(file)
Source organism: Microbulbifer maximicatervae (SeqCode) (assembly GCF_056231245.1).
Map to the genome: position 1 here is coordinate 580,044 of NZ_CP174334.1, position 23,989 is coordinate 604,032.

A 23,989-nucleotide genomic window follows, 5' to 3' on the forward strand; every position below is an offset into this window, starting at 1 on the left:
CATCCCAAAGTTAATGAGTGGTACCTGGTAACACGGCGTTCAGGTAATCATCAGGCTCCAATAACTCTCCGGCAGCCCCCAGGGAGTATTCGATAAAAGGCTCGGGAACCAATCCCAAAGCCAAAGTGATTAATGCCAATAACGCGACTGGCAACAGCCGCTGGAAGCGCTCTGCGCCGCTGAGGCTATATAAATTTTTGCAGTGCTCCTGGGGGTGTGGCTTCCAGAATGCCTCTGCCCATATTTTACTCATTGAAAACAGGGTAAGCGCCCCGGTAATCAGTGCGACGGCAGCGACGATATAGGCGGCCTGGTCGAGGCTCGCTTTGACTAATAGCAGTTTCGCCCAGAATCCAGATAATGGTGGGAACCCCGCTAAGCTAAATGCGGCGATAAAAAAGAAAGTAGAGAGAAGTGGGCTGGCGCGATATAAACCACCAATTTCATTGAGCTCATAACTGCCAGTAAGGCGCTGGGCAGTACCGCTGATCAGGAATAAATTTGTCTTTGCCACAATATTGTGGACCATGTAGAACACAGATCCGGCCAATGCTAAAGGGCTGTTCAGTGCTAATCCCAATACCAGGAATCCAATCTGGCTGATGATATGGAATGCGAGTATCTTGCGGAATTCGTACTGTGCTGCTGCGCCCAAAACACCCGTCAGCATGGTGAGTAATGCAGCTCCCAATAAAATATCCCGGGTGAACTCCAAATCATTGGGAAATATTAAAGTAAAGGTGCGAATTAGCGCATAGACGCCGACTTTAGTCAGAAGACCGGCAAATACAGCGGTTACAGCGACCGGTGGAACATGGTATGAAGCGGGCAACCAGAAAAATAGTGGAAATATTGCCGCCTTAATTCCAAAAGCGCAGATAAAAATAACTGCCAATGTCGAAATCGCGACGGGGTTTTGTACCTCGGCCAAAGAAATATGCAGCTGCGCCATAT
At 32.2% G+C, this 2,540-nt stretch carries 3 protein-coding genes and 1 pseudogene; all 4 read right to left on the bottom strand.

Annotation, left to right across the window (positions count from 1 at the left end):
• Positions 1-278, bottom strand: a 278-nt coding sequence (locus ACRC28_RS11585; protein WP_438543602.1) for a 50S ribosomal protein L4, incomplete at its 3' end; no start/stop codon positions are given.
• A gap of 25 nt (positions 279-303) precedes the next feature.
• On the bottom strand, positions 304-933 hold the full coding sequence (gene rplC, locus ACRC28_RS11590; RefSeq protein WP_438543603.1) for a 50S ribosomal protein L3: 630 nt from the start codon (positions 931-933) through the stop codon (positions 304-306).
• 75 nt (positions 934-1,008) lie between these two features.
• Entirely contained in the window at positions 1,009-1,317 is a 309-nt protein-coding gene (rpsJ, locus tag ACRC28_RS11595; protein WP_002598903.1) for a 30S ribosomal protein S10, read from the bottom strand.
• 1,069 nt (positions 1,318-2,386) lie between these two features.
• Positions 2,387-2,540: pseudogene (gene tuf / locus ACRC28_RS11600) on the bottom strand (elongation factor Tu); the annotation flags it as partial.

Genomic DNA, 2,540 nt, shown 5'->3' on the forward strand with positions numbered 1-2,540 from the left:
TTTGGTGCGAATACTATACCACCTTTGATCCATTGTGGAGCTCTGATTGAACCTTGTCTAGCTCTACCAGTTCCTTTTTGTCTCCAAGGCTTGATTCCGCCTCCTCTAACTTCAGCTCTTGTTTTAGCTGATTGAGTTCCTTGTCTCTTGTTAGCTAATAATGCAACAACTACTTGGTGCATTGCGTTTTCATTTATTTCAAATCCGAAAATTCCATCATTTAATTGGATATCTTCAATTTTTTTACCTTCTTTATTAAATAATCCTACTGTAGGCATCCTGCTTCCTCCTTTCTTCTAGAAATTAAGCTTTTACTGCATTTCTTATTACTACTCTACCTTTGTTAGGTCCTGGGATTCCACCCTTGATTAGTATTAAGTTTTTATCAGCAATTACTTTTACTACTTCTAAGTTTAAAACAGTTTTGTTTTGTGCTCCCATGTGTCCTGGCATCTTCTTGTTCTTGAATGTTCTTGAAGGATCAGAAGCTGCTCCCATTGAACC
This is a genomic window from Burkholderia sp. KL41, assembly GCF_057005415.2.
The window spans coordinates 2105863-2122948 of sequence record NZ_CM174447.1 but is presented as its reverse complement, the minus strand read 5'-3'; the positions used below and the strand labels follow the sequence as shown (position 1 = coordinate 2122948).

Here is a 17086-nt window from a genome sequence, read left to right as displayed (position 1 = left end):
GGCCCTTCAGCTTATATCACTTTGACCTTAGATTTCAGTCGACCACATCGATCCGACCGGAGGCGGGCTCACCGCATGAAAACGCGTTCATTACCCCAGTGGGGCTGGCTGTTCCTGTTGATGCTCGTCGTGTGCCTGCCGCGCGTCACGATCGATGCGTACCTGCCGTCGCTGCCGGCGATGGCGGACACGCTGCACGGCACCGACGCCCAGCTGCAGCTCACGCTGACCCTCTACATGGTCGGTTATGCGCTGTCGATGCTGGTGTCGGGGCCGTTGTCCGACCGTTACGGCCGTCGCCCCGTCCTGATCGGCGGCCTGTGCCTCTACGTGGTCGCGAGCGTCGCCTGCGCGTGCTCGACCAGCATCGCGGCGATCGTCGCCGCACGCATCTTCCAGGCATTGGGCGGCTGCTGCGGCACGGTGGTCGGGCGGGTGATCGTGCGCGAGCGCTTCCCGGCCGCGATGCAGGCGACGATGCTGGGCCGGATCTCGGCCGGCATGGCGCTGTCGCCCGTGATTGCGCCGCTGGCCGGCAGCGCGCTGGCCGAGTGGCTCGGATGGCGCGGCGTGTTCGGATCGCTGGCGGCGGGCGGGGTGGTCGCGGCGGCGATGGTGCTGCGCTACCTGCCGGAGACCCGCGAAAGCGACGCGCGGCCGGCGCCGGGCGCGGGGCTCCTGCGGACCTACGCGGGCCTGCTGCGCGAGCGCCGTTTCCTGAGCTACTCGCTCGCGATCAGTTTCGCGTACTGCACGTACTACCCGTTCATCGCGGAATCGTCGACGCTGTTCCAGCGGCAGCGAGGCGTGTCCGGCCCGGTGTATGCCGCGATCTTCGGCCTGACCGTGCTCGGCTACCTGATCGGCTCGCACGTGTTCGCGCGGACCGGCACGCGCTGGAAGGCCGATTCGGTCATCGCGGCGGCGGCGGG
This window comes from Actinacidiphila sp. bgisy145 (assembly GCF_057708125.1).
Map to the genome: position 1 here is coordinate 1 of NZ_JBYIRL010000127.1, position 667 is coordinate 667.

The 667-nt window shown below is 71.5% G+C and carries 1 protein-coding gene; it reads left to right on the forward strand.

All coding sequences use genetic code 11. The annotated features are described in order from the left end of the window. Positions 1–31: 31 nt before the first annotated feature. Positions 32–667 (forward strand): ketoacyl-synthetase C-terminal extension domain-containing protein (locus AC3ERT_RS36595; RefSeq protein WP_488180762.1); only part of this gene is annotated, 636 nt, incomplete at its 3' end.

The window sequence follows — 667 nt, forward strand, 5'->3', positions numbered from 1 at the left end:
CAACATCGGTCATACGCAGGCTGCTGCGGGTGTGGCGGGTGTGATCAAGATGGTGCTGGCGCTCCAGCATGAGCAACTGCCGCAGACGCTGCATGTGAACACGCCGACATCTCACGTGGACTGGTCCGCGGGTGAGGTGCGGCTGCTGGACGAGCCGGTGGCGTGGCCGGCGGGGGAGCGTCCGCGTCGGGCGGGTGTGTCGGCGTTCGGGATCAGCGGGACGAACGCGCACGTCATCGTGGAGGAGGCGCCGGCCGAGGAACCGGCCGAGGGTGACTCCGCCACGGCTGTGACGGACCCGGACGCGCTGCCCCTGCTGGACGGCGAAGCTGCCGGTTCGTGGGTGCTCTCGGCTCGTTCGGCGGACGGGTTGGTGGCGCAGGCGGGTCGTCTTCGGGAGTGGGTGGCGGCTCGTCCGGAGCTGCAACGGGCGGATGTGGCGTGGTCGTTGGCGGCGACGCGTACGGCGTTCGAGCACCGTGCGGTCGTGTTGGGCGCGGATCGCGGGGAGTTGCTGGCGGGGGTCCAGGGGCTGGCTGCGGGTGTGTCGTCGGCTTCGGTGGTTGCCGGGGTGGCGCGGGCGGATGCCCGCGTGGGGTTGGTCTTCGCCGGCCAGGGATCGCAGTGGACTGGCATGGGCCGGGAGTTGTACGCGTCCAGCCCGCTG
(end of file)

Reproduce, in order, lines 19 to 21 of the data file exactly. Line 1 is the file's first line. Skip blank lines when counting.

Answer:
GGCCCTTCAGCTTATATCACTTTGACCTTAGATTTCAGTCGACCACATCGATCCGACCGGAGGCGGGCTCACCGCATGAAAACGCGTTCATTACCCCAGTGGGGCTGGCTGTTCCTGTTGATGCTCGTCGTGTGCCTGCCGCGCGTCACGATCGATGCGTACCTGCCGTCGCTGCCGGCGATGGCGGACACGCTGCACGGCACCGACGCCCAGCTGCAGCTCACGCTGACCCTCTACATGGTCGGTTATGCGCTGTCGATGCTGGTGTCGGGGCCGTTGTCCGACCGTTACGGCCGTCGCCCCGTCCTGATCGGCGGCCTGTGCCTCTACGTGGTCGCGAGCGTCGCCTGCGCGTGCTCGACCAGCATCGCGGCGATCGTCGCCGCACGCATCTTCCAGGCATTGGGCGGCTGCTGCGGCACGGTGGTCGGGCGGGTGATCGTGCGCGAGCGCTTCCCGGCCGCGATGCAGGCGACGATGCTGGGCCGGATCTCGGCCGGCATGGCGCTGTCGCCCGTGATTGCGCCGCTGGCCGGCAGCGCGCTGGCCGAGTGGCTCGGATGGCGCGGCGTGTTCGGATCGCTGGCGGCGGGCGGGGTGGTCGCGGCGGCGATGGTGCTGCGCTACCTGCCGGAGACCCGCGAAAGCGACGCGCGGCCGGCGCCGGGCGCGGGGCTCCTGCGGACCTACGCGGGCCTGCTGCGCGAGCGCCGTTTCCTGAGCTACTCGCTCGCGATCAGTTTCGCGTACTGCACGTACTACCCGTTCATCGCGGAATCGTCGACGCTGTTCCAGCGGCAGCGAGGCGTGTCCGGCCCGGTGTATGCCGCGATCTTCGGCCTGACCGTGCTCGGCTACCTGATCGGCTCGCACGTGTTCGCGCGGACCGGCACGCGCTGGAAGGCCGATTCGGTCATCGCGGCGGCGGCGGG
This window comes from Actinacidiphila sp. bgisy145 (assembly GCF_057708125.1).
Map to the genome: position 1 here is coordinate 1 of NZ_JBYIRL010000127.1, position 667 is coordinate 667.